1. Transfer the file to Canvas (tutorial here) or another hosting service. Please note that the maximum file size for media uploads in Canvas is 500 MB; Zoom m4a audio files are usually .5-1 MB/minute, so 500 MB will cover about 8-16 hours.
Option 3: Third-party application (Podbean)
Podbean offers the convenience of a streamlined mobile recording and editing app.

For professional-level podcasting, Podbean offers substantial production and distribution features. Podcasters can get started for free with 5 hours total storage and work up to paid accounts start at $9 a month for additional storage and features. Podbean enables live streaming as well as publishing to major podcasting services. For more, see the Podbean quick start guide here

Submit your podcasts to all major listening platforms with a Podbean paid subscription.

Hosting the podcast: How do I produce good content?

Now that the technology is set up, it’s time to record the podcast and generate engaging audio. Here are few techniques to keep in mind as you develop the quality of the podcast’s content. 

Recording tips
  • Try to keep the volume of your voice consistent throughout the podcast
  • Position your mic 1-2 feet away from your mouth, at mouth level
  • Minimize body movements to reduce noises like chairs creaking and clothing rubbing. Cables from wired headsets might also bump against objects, creating unwanted sounds
  • Use notes on a tablet, computer, or phone rather than paper for less handling noise
  • Record underneath a thick blanket for make-shift soundproofing to improve your audio quality
  • Keep rolling! It’s OK to make mistakes, as listeners find it natural, so just keep going and only redo recordings for major errors
  • Ensure your internet connection is strong. Close other apps, turn off your webcam, and use Ethernet when available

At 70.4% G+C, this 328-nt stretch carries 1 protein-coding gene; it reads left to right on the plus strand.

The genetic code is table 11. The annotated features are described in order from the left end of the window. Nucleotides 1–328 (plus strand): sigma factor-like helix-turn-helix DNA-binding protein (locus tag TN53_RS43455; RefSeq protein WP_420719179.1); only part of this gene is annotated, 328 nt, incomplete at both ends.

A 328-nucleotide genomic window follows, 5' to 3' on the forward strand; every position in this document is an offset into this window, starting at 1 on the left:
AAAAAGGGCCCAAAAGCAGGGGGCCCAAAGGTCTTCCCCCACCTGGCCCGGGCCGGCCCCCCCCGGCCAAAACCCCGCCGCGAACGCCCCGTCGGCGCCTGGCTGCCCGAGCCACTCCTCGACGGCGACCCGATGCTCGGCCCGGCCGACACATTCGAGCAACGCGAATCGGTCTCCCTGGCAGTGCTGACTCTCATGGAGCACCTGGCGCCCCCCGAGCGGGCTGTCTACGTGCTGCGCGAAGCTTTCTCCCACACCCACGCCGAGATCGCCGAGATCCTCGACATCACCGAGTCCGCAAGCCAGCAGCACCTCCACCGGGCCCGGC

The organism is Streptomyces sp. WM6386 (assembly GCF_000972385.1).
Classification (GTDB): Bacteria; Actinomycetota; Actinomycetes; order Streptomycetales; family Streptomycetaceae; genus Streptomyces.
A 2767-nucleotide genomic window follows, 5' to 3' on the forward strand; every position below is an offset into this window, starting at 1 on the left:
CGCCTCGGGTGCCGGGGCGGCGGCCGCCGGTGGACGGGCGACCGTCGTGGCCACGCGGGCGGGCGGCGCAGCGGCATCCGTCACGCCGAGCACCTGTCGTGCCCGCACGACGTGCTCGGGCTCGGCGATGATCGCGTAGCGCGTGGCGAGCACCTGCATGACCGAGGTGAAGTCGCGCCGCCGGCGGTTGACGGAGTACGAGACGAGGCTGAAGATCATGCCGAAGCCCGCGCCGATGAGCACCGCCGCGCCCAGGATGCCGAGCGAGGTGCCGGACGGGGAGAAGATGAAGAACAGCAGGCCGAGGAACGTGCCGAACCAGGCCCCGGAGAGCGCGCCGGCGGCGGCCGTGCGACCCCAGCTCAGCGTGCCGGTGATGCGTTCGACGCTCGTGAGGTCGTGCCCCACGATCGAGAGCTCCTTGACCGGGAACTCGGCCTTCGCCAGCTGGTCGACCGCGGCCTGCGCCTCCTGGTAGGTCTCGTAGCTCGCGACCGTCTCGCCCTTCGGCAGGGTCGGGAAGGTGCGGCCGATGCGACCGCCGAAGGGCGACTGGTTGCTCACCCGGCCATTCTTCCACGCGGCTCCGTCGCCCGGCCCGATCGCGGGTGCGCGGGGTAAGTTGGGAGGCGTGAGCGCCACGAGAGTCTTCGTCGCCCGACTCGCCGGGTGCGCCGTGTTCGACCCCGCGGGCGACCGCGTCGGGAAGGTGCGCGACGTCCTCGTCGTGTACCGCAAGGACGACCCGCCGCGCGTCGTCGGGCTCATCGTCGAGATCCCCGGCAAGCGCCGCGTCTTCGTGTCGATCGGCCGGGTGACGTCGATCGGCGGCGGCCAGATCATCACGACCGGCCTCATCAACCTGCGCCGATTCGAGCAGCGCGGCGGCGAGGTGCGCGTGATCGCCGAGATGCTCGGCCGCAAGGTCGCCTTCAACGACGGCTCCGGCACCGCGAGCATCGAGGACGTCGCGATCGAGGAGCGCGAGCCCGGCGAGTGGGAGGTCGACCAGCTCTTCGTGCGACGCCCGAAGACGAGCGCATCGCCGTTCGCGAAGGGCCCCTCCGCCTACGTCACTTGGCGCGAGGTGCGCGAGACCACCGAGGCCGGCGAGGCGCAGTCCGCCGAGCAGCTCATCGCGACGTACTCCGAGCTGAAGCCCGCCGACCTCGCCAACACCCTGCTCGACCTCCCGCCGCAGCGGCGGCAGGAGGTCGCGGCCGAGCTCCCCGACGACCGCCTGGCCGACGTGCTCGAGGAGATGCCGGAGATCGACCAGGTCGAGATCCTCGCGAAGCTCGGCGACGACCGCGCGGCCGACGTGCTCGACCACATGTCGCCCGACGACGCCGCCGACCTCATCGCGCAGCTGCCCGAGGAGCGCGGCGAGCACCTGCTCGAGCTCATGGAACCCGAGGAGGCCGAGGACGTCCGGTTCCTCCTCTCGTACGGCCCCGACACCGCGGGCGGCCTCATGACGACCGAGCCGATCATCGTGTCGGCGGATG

Interview and conversation tips
  • Introduce yourself and all guests, as well as the purpose of the conversation 
  • Mute yourself when not speaking
  • Avoid excessive affirming comments, such as “yes” or “right,” while guests speak in order to reduce cross-talk
  • Sketch out the structure of conversation (eg, speaking order) ahead of time to ensure smooth transitions between facilitators and guests
  • Eliminate audio feedback by always using headphones

Post-production: How do I edit my recording?

If you need to make changes, Audacity is a free program for both simple and advanced audio editing

Review your recording to ensure it was captured correctly without any errors. Trim the beginning and end as needed with an editor, such as Audacity. Audacity allows you to remove sections of audio, reduce noise, as well as add filters and effects to your recording. Alternatively, Podbean supports editing through their mobile apps on iOS and Android

Finally, to post content, utilize Canvas, Drive, or any site that allows audio uploads. For better visual engagement, use webpage embeds via storage on Soundcloud.

Additional resources

For more information on how to create a podcast, please check out the GSE IT and Makery Workshop Getting Started with Podcasting or review the workshop presentation slides. If you are interested in learning more about podcasting in the classroom setting, you can browse the GSE article How to Utilize Podcasts in the Classroom for specific use cases and examples. For more examples of how instructors are using podcasts, check out Teaching to Meet the Moment, the CSET podcast series co-produced by GSE IT.


About the author

Joe Sherman, Digital Media Producer, GSE-IT provides production and consultation to the GSE community. He can create media from start to finish, or offer guidance for all things digital. He has authored a wide array of media, including course videos, documentaries, animations, and musical recordings.